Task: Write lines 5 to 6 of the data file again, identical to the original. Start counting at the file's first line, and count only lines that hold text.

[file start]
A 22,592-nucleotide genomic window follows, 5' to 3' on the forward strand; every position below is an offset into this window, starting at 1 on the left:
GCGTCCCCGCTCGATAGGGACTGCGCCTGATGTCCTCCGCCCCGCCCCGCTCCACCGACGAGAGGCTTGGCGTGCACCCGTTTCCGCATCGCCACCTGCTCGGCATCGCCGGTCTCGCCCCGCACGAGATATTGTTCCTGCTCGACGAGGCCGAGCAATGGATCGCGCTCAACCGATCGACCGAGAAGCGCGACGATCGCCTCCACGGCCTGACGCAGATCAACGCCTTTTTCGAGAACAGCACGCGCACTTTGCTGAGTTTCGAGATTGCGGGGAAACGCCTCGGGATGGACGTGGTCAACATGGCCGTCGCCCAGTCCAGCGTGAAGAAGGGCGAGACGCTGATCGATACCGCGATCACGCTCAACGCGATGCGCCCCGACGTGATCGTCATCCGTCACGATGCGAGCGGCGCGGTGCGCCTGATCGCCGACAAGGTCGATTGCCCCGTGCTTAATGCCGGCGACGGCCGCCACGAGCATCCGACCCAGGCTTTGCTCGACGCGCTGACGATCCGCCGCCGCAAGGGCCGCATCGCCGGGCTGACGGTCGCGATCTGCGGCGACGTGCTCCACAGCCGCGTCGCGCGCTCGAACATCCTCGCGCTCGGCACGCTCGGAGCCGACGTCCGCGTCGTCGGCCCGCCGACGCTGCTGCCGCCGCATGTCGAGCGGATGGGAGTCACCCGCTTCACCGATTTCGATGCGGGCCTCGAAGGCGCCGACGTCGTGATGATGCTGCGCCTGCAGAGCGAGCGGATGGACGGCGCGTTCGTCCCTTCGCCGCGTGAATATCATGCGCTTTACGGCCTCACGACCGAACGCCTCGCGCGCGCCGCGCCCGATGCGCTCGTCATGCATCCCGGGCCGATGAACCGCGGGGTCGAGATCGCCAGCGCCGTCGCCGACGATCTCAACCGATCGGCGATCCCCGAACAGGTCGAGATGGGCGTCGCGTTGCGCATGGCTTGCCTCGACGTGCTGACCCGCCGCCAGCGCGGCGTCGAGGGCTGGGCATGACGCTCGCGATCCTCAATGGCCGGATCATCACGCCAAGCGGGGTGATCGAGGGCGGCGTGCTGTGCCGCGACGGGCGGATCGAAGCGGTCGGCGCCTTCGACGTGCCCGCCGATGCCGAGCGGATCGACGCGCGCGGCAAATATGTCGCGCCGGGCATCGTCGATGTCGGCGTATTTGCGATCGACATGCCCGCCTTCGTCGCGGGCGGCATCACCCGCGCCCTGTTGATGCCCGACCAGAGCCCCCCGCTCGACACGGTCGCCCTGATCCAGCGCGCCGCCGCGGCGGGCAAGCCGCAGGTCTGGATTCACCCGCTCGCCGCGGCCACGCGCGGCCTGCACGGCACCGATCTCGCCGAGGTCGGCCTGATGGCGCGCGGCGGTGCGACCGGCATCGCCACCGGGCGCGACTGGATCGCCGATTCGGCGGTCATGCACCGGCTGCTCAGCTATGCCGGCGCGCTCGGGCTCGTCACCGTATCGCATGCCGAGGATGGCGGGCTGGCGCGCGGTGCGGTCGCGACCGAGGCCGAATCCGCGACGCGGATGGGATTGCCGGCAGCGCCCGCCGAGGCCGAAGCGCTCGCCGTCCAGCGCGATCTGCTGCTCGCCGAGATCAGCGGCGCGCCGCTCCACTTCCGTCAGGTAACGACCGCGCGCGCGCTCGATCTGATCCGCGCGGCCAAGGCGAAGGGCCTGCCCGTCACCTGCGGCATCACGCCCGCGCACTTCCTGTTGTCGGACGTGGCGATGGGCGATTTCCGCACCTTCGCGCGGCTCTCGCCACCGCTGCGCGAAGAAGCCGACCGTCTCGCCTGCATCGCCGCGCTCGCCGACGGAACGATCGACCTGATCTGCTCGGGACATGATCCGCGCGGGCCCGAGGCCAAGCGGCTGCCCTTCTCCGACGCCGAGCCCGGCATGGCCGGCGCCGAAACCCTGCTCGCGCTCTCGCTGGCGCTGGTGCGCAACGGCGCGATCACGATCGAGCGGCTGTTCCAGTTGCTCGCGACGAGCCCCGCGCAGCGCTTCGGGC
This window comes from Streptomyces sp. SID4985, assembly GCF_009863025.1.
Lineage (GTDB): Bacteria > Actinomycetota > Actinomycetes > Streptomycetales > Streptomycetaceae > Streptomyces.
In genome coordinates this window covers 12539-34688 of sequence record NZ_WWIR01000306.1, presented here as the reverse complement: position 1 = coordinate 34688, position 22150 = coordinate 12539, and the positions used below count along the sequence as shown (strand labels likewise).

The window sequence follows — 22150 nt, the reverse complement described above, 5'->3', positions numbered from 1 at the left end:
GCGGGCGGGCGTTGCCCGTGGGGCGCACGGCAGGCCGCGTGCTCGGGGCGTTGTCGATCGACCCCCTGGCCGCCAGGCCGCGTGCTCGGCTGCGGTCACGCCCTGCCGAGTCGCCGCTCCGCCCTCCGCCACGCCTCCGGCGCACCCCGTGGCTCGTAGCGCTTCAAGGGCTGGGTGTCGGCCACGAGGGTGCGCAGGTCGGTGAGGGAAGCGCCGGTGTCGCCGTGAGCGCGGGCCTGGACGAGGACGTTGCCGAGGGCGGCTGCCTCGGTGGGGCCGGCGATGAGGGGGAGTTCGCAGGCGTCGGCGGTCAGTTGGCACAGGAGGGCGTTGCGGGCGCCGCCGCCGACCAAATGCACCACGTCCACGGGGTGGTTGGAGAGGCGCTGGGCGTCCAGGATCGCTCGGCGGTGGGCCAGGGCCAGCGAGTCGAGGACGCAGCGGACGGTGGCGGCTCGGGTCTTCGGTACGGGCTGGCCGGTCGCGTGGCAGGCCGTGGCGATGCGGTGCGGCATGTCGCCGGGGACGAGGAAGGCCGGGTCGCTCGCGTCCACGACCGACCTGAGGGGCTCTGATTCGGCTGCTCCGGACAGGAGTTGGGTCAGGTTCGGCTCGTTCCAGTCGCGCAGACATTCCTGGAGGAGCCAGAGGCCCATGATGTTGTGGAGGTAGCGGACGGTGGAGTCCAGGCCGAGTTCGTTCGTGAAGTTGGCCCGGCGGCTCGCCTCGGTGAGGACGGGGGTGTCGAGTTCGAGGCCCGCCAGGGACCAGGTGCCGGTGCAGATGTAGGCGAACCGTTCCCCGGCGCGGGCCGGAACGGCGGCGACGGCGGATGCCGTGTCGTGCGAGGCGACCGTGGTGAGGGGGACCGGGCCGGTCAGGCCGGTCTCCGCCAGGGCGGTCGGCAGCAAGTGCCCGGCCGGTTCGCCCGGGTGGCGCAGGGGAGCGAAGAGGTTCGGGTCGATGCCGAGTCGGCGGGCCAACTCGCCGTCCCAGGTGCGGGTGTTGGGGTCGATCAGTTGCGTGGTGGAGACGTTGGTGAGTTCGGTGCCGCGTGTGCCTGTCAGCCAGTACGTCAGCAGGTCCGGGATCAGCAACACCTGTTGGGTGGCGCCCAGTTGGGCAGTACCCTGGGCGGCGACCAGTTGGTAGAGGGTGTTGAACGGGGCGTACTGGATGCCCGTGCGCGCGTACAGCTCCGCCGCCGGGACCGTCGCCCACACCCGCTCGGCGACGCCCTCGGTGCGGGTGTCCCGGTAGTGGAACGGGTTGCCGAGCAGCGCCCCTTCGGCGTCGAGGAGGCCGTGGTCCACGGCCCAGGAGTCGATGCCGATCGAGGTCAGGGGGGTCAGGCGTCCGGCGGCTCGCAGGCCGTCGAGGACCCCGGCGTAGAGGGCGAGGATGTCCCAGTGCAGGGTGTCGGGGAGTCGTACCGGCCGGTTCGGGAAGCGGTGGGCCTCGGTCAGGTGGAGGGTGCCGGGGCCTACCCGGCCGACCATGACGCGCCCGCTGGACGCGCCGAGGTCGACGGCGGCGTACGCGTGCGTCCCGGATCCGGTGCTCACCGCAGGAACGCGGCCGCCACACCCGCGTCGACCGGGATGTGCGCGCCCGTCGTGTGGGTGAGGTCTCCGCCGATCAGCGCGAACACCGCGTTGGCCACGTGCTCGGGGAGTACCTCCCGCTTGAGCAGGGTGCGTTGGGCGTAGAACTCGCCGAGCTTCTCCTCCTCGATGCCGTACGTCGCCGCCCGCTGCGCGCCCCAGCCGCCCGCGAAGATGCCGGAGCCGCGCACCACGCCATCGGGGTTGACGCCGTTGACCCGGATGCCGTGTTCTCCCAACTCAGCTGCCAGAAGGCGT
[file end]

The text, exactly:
In genome coordinates this window covers 12539-34688 of sequence record NZ_WWIR01000306.1, presented here as the reverse complement: position 1 = coordinate 34688, position 22150 = coordinate 12539, and the positions used below count along the sequence as shown (strand labels likewise).

The window sequence follows — 22150 nt, the reverse complement described above, 5'->3', positions numbered from 1 at the left end: